An ideal measurement that doesn't destroy the system always leaves it in an eigenstate of the observable that's being measured. For example, if you measure $\sigma_x$ when the state is $$|\sigma_z +>$$, then the particle will be left in the state $$|\sigma_x +>$$ (if the result is +1/2) or the state $$|\sigma_x ->$$ (if the result is -1/2). It's always one of those two.

6. Jun 5, 2009

### univector

Got it. But what exactly does
$$S_x |S_z+>=\frac{\hbar}{2}|S_z->$$
mean?

Thanks.

7. Jun 5, 2009

### Fredrik

Staff Emeritus
What do you mean? It's an equation, so it tells us the relationship between the mathematical quantities that appear in it. I told you about the most important thing that's implied by this particular relationship. If that's not the answer you're looking for, then what are you looking for? A complete list of all the things it implies?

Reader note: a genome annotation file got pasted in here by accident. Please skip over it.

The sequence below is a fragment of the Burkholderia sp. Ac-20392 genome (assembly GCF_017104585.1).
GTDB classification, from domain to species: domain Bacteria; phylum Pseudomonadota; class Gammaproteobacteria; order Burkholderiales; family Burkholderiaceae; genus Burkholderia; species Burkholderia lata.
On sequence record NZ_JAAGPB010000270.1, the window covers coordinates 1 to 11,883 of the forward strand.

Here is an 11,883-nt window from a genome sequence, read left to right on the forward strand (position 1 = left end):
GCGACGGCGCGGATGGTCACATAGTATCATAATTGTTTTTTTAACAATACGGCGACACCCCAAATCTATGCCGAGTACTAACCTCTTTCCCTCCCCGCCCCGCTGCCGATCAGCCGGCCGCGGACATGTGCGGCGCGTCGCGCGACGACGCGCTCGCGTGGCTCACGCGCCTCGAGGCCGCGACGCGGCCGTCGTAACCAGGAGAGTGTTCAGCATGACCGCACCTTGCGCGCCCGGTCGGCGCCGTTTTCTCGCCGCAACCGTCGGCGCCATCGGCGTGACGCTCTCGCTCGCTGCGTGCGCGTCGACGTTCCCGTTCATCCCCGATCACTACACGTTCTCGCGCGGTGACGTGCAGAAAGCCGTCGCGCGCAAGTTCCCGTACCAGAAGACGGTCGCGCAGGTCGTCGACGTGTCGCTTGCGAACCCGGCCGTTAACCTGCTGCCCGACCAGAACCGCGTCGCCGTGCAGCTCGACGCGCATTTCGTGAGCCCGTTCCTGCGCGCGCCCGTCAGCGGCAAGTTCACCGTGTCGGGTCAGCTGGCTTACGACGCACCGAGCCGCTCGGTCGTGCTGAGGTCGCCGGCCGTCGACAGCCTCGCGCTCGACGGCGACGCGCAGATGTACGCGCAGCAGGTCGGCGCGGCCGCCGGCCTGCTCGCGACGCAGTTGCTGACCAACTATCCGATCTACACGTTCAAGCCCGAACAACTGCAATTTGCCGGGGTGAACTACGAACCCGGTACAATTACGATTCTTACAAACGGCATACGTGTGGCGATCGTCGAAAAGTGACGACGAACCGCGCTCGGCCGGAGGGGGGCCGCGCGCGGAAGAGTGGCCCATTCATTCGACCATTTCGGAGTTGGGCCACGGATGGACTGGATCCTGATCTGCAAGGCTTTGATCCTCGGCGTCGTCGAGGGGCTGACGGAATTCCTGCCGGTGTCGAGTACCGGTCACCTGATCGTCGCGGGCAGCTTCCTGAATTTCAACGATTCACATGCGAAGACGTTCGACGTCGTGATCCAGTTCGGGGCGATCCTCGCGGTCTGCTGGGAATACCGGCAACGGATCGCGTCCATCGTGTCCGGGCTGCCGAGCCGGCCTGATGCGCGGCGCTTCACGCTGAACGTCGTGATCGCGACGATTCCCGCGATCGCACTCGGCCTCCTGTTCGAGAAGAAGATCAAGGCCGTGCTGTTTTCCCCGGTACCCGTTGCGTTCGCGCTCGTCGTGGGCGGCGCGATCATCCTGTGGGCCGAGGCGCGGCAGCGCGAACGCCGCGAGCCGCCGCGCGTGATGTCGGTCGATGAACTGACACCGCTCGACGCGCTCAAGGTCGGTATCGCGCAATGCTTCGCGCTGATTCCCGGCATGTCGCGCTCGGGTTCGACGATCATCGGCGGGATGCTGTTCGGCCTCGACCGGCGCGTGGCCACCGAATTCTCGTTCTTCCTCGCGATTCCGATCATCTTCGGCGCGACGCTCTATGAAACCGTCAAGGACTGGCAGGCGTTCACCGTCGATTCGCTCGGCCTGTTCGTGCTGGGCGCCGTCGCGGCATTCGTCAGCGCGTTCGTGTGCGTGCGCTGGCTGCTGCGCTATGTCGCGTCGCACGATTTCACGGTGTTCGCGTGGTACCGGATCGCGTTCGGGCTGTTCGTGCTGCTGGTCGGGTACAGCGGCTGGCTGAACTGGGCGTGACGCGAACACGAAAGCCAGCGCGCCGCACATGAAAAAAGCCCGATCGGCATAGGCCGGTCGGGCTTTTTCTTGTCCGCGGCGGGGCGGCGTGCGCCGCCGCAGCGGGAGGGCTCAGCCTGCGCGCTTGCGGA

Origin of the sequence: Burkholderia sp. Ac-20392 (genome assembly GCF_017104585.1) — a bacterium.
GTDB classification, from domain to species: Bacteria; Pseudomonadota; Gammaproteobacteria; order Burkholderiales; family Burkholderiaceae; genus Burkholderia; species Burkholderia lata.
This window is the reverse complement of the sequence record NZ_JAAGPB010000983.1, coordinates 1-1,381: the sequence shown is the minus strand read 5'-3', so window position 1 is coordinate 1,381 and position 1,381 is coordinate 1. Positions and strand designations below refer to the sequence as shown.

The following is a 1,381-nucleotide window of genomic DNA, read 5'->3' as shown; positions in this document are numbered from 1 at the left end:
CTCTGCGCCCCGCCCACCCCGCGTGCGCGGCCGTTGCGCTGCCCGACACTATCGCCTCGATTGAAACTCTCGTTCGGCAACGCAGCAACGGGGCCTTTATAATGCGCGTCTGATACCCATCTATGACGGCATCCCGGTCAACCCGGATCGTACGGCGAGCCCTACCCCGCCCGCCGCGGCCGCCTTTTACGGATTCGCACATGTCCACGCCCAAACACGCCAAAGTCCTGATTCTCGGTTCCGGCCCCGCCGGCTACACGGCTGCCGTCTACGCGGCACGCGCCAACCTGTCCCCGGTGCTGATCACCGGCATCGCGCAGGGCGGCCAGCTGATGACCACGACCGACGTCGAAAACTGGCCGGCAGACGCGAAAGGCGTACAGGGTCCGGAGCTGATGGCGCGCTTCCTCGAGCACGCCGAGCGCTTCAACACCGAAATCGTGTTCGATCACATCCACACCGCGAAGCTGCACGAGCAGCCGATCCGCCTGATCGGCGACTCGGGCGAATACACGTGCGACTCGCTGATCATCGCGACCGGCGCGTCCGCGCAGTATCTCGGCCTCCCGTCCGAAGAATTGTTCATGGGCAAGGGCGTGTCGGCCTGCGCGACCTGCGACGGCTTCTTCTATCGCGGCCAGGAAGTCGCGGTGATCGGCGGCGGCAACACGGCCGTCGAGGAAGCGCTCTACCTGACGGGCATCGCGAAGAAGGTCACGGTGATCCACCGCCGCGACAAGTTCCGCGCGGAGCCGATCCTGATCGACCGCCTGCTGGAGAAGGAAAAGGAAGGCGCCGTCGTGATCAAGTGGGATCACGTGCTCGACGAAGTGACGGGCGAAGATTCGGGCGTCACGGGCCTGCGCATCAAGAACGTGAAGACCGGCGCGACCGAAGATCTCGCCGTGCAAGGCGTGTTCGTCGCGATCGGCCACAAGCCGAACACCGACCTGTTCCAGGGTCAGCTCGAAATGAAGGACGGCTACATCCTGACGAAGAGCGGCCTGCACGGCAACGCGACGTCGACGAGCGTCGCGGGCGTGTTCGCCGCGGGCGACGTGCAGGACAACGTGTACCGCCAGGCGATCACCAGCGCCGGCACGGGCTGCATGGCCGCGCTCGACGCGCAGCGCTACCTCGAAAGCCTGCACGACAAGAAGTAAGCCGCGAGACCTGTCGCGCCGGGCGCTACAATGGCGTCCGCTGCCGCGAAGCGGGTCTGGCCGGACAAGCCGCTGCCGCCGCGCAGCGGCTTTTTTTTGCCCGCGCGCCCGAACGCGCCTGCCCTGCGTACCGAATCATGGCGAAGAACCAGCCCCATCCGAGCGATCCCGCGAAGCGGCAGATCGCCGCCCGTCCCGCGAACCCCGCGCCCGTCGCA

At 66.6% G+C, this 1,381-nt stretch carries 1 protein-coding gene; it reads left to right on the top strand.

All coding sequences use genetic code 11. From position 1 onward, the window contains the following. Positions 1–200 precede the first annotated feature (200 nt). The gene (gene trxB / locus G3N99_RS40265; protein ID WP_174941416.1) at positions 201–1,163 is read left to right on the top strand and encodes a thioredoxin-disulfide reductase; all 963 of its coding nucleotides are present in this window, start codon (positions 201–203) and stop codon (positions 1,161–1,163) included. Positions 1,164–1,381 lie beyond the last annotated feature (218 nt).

8. Jun 6, 2009

### univector

Fredrik and malawi_glenn,

I seem to understand a little better. I think the equation
$$S_x |S_z+>=\frac{\hbar}{2}|S_z->$$
itself has nothing to do with any measurement. $$S_x$$ represents a unitary transformation only.

To measure an observable, we need a projective operator of that observable. For example, to measure $$S_x +$$ of a system of state $$|\phi>$$, we first apply the projective operator $$|S_x+><S_x+|$$ to $$|\phi>$$, i.e.,
$$|S_x+><S_x+| \phi >$$
and then normalize the resulting state vector.

Please let me know whether my understanding is right or wrong. Thanks.

9. Jun 6, 2009

### malawi_glenn

yes that is better! That is the procedure I told you about in post #2.

For a measurement, we need the eigenvalue relation. and

$$S_x |S_z+>=\frac{\hbar}{2}|S_z->$$

is not an eigenvalue relation, but operate with S_x on |S_x+><S_x+| \phi > will result in an eigenvalue relation.

10. Jun 6, 2009

### Fredrik

Staff Emeritus